We then took a quick peek into a bakery (with an enormous brick oven that a man was standing half inside as he moved bread around) and then stopped in a Berber pharmacy to smell, taste, and buy spices and herbs. I got some Moroccan tea and basically just ogled the shelves and shelves full of jars. It was kind of like my visit to the Chinese pharmacy in New York, except that I understood even less of what was written on the products. Several members of the tour got henna tattoos while we waited for everyone to choose what they wanted and pay. The most amazing thing I think was the variety of spices and the price. One of the spices they were selling was saffron, which is so vital in Spanish cooking, and it was ridiculously cheaper in Morocco.


Our last stop before lunch was a textile cooperative, where men on giant looms were weaving some of the most beautiful cloth. It made me think again of past trips, this time of being in Atitlán and watching the huipiles being made. I bought 2 scarves, one for my mom and one for my cousin, and I was out of money (dirhams, that is). It was a little sooner than I had planned, but the word was we weren’t going to be allowed to exchange our dirham back to euros, so I was glad to have gotten all of my money out. I spent about what I planned, even though I took out more than I needed (I ended up swapping it back with 2 other people on the trip who still wanted to make purchases).


Lunch was unfortunately sub-par. The restaurant took forever, which severely curtailed our free time. The food was good, but nothing out of this world. Also, I was trying to be careful, so I just ate a lot of vegetables and couscous. We eventually got out of there and went to a little square where we could wander and shop on our own. I didn’t have any money left, but I still had fun looking at all the hubbub around me. Also, my mom called me on my cell phone, which weirded me out because the phone has a Spanish SIM card in it, and I had already tried to call her with no success. She had gotten my email the night before detailing my sicky self, and wanted to make sure I was ok. I told her I was, and also a little about the trip, and the call was probably paid for twice, once by my mom and once by me for roaming, but it was good to hear from my family.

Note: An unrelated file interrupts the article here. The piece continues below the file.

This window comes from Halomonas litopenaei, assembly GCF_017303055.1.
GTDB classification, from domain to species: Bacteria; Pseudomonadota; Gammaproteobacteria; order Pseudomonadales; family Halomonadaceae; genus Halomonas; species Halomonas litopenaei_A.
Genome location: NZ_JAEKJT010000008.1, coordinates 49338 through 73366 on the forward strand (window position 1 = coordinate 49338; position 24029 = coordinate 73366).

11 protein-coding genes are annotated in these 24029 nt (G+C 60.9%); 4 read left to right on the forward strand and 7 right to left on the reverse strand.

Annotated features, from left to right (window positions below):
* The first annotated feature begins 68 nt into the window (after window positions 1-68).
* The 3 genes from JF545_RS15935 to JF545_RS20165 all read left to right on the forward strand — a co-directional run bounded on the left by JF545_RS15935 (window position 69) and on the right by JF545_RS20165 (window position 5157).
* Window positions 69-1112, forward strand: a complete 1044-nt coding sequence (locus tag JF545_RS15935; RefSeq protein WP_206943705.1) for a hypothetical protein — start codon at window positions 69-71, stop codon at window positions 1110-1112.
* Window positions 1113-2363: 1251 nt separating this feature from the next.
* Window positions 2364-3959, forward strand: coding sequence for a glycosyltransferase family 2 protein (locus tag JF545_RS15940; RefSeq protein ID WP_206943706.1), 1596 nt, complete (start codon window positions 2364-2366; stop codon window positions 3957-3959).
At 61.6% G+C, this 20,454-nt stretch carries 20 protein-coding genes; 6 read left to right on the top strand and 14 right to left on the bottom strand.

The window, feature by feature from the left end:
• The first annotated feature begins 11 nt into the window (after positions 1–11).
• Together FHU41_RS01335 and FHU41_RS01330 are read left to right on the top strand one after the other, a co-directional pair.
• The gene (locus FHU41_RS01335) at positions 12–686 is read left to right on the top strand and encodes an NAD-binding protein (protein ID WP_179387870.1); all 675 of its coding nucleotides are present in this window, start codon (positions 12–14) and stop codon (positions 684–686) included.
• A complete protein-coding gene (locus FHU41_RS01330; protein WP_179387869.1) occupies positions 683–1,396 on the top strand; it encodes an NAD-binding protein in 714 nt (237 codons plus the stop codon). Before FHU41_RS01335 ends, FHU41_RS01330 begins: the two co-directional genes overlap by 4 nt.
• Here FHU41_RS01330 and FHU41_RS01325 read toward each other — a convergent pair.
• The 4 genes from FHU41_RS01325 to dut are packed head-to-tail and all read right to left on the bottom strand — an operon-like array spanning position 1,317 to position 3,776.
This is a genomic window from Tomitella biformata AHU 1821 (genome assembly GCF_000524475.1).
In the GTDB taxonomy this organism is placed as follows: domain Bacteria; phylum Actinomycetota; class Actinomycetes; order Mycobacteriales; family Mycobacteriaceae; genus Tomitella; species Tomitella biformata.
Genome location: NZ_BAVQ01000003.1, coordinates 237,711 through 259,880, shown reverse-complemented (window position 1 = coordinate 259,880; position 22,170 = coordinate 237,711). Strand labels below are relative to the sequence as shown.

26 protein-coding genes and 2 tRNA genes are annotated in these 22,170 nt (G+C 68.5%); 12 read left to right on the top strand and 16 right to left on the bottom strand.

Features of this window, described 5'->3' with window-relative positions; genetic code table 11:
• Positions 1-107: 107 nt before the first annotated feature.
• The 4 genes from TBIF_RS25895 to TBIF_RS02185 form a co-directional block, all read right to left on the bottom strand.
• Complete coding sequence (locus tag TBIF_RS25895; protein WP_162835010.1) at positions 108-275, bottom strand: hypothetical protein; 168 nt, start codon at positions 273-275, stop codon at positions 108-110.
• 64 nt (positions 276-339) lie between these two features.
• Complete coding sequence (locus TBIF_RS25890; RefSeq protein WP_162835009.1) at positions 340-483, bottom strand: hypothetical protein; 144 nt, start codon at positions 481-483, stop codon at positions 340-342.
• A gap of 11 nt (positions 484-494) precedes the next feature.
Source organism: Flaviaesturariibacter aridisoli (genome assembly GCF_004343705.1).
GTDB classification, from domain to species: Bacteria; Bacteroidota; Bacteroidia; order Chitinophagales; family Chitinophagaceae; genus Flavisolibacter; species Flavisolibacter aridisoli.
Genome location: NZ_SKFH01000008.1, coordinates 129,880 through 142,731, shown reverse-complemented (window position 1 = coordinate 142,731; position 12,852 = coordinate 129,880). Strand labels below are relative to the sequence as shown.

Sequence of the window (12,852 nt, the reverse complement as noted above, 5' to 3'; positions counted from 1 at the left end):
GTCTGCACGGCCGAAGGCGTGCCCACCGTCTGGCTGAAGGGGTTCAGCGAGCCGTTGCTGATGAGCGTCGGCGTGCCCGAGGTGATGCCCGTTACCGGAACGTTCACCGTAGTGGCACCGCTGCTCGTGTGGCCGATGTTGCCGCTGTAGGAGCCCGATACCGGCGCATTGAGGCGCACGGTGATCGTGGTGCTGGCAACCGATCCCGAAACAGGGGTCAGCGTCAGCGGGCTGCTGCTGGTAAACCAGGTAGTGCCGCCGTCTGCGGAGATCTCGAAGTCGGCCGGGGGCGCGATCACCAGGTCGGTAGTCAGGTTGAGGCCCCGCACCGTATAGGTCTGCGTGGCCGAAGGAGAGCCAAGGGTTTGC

We got back on the bus mid-afternoon because we had a 10pm ferry ride to make. The bus ride back to Tangiers wasn’t bad, except for the fact that my stomach and intestines at that point went into full-on revolt at what they had been put through for the past 5 days and began simultaneously twisting and screaming in pain. I have probably felt that much stomach pain before, but I would guess that it was that time when I went to the hospital at 3:30 am and was given morphine. Anyway . . .


We made it to the ferry on time, and I don’t remember the ride being as bumpy as before (I was also lying down this time, so maybe that had something to do with it). Off the ferry, back on the bus, and back up to Sevilla. I don’t remember which highways we took to get to Tarifa, but I do know that on the way back we took the good old A-381, and I sadly watched as the exit for my pueblo whizzed by. 3 am saw us pulling into Sevilla, hugging people who had been strangers less than a week ago, trudging back up to the hostel, and essentially paying for a bed for 6 hours.


It took me 4 days to recover from that trip, and I would do it all again in a heartbeat. I took tons of pictures and it was really the experience of a lifetime.